In M1 Carbine Part 2, we disassembled the M1 Carbine into its major groups.
In M1 Carbine Part 3, we disassembled the Trigger Housing Assembly into its individual components.
In M1 Carbine Part 4, we disassmbled the bolt without using the M1 Carbine Bolt Tool (don’t try this at home kiddies).
In M1 Carbine Part 5, we removed the components from the stock and receiver that were necessary to remove for inspection and discussed those items not removed.
In M1 Carbine Part 6, we examined the component markings and determined whether the parts are correct for the period and manufacturer.
It goes in from the front. It fits into a hole in the housing between the front of the trigger guard and the rear of the magazine well.
It goes in from the right side in the hole forward of the safety.
Next is the magazine catch. It slides in from the right side. In order to get it to go in, you have to compress the safety/magazine catch plunger assembly. There is a hole in the bottom of the housing for this purpose, but I found it easier to compress the plunger assembly from the front and pull the pin punch out of the way once the catch was in far enough to retain the plunger assembly.
It really takes two hands but one was occupied with the camera so I simulated with one hand just to illustrate.
After the catch is pushed on far enough, the magazine catch plunger will snap into the groove and hold the catch in place. At that point, rotate the safety a couple of times to ensure that it moves freely but locks into the “safe” and “fire” positions correctly.
That’s pretty self explanatory.
For some reason, I failed to take a picture of the sear spring going in. There is a well in the top front of the trigger and a matching well in the rear bottom of the sear. Drop the sear spring into the well in the trigger.
You must press the sear to the rear to compress the sear spring, line it up with the mounting holes and the press the trigger pin through the hole in the sear, the hole in the other side of the trigger and then the hole in the side of the housing. What made it complicated was that, with pressure on the sear, it kept going too low to line the holes up; to get it to raise up, pressure would have to be relaxed which would allow the sear spring to push it forward, which would take it out of alignment again. Press to the rear and the sear would also go down at the same time. I ended up having to put slight pressure on the pin and then move the sear around gently until I lucked into getting them lined up enough for the pin to start into the sear…but then the whole thing went cock-eyed and out of alignment so I had to press on the part of the trigger sticking through the trigger guard to get it lined back up again, which made the sear shift enough for the pin to slide back out…ARGHHHH!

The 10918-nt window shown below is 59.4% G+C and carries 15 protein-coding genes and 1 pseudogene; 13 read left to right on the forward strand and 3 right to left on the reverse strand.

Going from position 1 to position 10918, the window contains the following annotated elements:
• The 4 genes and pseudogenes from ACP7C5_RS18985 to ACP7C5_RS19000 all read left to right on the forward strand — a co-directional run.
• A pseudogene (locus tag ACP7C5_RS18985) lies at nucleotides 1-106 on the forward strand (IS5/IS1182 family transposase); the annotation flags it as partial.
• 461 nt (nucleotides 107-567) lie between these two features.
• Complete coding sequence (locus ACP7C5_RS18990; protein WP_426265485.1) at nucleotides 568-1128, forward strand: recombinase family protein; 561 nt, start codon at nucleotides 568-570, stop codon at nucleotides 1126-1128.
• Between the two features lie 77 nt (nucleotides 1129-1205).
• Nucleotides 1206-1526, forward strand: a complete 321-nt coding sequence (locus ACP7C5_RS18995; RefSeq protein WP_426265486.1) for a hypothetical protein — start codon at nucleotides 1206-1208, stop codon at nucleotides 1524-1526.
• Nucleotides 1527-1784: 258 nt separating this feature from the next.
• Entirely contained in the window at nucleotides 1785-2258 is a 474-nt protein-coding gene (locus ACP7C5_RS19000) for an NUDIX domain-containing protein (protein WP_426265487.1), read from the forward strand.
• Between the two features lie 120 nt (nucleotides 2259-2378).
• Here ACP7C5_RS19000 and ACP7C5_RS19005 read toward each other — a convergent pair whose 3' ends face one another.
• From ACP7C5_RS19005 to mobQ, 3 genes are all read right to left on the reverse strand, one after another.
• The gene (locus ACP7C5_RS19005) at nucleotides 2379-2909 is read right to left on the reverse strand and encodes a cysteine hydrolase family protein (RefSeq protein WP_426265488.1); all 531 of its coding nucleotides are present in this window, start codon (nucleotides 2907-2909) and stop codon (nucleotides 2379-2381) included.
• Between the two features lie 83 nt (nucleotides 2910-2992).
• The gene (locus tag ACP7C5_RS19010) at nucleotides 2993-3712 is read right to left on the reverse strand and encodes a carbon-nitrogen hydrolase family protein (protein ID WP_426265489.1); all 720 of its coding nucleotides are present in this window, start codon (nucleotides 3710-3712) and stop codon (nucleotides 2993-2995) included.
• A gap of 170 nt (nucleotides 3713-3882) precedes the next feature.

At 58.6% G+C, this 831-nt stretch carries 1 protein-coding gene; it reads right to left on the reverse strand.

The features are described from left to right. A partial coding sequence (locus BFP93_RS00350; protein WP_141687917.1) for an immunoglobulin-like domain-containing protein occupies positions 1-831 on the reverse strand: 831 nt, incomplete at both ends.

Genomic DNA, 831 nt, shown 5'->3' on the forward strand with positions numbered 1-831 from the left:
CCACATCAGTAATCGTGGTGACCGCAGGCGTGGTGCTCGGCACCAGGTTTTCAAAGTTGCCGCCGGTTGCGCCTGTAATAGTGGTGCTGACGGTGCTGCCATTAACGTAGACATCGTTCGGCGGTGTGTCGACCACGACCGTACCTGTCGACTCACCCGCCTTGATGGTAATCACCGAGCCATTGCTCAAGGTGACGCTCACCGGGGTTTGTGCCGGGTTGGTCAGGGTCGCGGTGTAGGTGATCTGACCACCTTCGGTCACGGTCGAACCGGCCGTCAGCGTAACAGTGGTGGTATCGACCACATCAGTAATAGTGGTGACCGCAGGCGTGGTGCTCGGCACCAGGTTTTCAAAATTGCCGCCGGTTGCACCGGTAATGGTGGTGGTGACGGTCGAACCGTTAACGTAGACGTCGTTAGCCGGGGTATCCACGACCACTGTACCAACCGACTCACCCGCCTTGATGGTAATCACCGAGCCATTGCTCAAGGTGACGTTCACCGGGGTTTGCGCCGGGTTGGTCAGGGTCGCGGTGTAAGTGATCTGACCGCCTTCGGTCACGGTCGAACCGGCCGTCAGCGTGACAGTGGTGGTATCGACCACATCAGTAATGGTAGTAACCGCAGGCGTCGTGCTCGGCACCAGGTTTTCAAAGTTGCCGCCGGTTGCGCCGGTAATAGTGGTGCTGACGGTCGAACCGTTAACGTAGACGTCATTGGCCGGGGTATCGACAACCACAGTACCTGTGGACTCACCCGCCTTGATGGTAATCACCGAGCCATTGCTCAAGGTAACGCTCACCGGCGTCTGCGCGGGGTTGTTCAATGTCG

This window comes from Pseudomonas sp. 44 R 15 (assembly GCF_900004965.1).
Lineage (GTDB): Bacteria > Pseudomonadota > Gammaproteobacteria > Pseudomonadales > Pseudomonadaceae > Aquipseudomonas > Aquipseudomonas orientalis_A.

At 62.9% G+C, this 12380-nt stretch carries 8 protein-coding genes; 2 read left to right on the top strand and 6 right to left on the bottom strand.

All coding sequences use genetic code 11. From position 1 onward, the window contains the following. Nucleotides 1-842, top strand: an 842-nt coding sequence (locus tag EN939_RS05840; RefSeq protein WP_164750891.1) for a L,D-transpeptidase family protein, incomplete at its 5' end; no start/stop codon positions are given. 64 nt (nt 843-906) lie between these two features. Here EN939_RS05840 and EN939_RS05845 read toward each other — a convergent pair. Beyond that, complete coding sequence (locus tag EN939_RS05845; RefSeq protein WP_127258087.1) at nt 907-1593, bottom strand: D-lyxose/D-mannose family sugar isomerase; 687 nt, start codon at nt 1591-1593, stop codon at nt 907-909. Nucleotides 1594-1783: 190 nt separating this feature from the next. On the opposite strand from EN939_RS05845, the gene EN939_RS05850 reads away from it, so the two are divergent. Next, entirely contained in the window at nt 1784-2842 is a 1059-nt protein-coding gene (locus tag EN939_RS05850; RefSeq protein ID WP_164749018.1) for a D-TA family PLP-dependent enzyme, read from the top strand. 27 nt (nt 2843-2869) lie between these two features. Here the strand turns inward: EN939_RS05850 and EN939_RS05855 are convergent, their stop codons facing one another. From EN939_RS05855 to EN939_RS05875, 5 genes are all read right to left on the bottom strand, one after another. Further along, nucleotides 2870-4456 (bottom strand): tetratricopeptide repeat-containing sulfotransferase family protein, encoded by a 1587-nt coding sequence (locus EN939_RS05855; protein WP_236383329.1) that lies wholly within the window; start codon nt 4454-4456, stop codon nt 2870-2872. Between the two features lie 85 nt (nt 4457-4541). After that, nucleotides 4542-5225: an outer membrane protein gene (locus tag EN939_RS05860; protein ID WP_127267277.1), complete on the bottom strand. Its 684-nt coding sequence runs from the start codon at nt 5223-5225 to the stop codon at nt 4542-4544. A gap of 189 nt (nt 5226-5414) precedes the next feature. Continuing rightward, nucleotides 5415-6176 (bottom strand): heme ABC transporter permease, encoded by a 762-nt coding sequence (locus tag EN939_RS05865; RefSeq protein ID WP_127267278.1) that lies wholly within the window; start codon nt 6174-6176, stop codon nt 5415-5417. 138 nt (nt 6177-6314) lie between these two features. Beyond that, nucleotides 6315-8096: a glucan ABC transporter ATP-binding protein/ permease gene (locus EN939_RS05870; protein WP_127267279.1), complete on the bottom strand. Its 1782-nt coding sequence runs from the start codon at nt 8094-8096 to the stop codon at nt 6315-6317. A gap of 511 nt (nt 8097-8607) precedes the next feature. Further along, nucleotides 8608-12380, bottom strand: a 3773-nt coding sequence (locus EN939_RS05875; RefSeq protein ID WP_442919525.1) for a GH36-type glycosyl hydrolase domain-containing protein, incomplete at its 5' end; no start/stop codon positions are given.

Needless to say, this took some patience. I can’t tell you any super whammy-dyne trick to do it. Just keep playing with it and eventually, when the stars (and the parts) align and the rifle Gods smile on you, it will just slip in like it was no big deal.
In fact, when the pin finally pushed in, it went so easily and took me so much by surprise I just stood there with a confused look on my face momentarily thinking “what happened?” It took me a second to realize it had actually gone together.
Pull back on the guide to compress the spring. Make sure the guide goes into the hole in the housing. The spring will try to push to the side which will cause the guide to catch and not go into the hole. You may have to guide it a little with one hand.
Once you get it back far enough to clear the hammer, rotate the pin punch so it is horizontal.
Remove the pin punch.
Sorry…Too much coffee.
Next time we’re going to reassemble the bolt without the luxury of the M1 Carbine Bolt Tool.
Now THAT one required a lot of coffee! Not fun.
See you soon.